For navigation in featureless areas the key is to learn to use a map, compass, and GPS together, especially learning out to transfer waypoints and bearings to and from the GPS/compass/map.

That sounds easier than it really is. Learning and practicing with UTM coordinates and a UTM map tool is key. has nice tools and a great tutorial.

I recommend getting a declination-adjustable compass, setting it for the local declination, which requires prior research, and getting used to using true north bearings (not manually adjusting for declination).

Oh, and I strongly recommend having extra GPS batteries (I once had to borrow fresh batteries from a young Girl Scout when demonstrating how to use a GPS ... so embarrassing).

Also, learn to use the GPS to mostly enter/get waypoints and bearings - not leaving it on to gather a crumb trail, but only turning it to input/output waypoints or bearings.

I'm a see-thru plastic baseplate compass person. I've never seen the lure of the lensatic compasses for map work.

For the essentials I tend to see two types: (1) when you're out and about you have a set of gear. That gear has to do what you need it to do. Most outdoors folks know what they need and how to do it - or they learn through the years.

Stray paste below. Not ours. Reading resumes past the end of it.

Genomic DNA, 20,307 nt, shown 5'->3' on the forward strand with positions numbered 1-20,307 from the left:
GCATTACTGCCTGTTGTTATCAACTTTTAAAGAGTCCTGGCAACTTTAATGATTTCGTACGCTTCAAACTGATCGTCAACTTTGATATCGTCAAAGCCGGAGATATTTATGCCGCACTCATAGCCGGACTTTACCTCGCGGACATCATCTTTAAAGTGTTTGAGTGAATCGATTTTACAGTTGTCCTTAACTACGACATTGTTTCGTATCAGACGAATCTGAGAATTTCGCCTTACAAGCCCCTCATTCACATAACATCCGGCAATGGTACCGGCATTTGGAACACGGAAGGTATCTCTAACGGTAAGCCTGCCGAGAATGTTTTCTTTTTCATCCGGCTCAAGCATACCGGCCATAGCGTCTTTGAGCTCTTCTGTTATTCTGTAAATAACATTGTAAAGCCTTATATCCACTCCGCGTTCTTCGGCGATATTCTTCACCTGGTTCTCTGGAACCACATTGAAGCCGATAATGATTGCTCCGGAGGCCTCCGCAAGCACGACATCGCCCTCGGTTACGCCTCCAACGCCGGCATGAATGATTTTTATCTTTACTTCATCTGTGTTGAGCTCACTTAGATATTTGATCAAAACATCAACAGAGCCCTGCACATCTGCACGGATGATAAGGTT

(2) It's the second set of gear - what I tend to call survival gear - that is the "other" stuff. The idea is that it needs to be with you pretty much at all times. It's with you went you step out of camp to go to pee in the woods. It's with you went you take a short walk after dinner. It's with you went you when your canoe dumps and the rest of your gear floats away from you downstream. Because that gear has to always be with you it has to be small and lightweight.

I've spent many years coming to this forum, reading books, playing with building survival kits, and playing/practicing with the kit tools. After all this time I see how much money I've spent buying individual gear bits. Ouch.

In the end my best advice is to buy ONE Doug Ritter Personal Survival Pak (PSP), and buy ONE Doug Ritter's Personal Survival Pak PLUS, and then work carefully to follow the recommended instructions for supplementing the pak PLUS with additional needed gear. Use the smaller PSP to play with the tools inside to be comfortable with them, and leave the contents of the Pak PLUS as your real survival kit. In the end you will save a bunch of money ... on shipping alone!!

Don't forget to replace the water sanitizing pills as needed.

If it's not too late, the other bit of advice I have is to stop looking for the ultimate gear!! That will run you poor and make you crazy. You just can't win that game. Get a decent knife (Mora?), a decent compass (Sunnto?), and other decent gear (???), ... and then spend most of your time and money enjoying the amazing outdoors.

Edited by KenK (03/02/18 08:16 PM)